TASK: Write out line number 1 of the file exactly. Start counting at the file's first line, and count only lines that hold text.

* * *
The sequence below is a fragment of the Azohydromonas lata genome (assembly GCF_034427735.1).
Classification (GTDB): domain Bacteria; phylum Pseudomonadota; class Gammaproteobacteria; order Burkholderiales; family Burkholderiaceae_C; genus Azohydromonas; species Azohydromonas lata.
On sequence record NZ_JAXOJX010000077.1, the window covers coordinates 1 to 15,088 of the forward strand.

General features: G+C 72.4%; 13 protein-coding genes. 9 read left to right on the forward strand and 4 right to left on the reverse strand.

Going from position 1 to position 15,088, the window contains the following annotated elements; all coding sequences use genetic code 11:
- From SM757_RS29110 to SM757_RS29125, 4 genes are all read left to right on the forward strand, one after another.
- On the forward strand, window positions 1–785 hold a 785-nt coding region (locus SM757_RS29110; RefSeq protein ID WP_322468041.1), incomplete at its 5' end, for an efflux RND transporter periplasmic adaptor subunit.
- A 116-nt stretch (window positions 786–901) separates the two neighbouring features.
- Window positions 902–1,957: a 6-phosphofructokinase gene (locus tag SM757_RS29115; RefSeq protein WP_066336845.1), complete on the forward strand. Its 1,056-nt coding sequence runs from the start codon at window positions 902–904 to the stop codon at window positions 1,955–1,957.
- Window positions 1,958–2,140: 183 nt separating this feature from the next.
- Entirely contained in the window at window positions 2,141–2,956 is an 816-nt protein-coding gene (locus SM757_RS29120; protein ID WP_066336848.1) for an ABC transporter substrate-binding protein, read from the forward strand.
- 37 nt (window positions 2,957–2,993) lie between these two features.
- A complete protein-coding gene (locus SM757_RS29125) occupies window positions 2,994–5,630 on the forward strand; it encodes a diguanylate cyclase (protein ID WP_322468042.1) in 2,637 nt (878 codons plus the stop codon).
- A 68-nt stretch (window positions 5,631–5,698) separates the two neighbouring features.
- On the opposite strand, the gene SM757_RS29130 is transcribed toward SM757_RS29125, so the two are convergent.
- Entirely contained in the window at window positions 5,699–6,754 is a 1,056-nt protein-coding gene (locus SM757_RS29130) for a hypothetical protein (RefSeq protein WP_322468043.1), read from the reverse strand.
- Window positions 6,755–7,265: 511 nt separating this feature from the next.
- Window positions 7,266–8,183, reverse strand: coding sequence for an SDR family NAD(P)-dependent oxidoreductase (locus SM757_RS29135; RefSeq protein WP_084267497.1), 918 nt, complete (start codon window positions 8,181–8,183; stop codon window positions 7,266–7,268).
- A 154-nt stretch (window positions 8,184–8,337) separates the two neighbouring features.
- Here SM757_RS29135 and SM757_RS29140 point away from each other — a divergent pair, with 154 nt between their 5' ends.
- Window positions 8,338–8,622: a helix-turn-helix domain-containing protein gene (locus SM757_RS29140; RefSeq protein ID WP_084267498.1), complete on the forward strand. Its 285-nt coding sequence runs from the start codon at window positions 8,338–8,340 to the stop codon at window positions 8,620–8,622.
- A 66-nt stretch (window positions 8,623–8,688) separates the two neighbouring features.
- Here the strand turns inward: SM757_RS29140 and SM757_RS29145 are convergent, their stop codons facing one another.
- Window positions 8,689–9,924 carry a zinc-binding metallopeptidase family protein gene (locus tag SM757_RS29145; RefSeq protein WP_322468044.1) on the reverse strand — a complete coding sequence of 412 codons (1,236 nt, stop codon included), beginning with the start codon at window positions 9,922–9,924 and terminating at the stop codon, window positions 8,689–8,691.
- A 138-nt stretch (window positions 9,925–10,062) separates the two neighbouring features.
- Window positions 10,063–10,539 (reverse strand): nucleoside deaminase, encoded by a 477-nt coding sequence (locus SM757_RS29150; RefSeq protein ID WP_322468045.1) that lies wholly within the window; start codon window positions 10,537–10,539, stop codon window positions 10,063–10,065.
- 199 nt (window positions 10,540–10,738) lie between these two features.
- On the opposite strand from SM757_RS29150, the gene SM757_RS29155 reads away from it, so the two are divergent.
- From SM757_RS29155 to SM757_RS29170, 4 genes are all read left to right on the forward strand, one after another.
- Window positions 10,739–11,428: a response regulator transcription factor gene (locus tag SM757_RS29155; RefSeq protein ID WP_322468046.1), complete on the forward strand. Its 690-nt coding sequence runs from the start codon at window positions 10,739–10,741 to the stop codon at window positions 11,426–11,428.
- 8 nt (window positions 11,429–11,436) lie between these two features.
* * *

The sequence below is a fragment of the Azohydromonas lata genome (assembly GCF_034427735.1).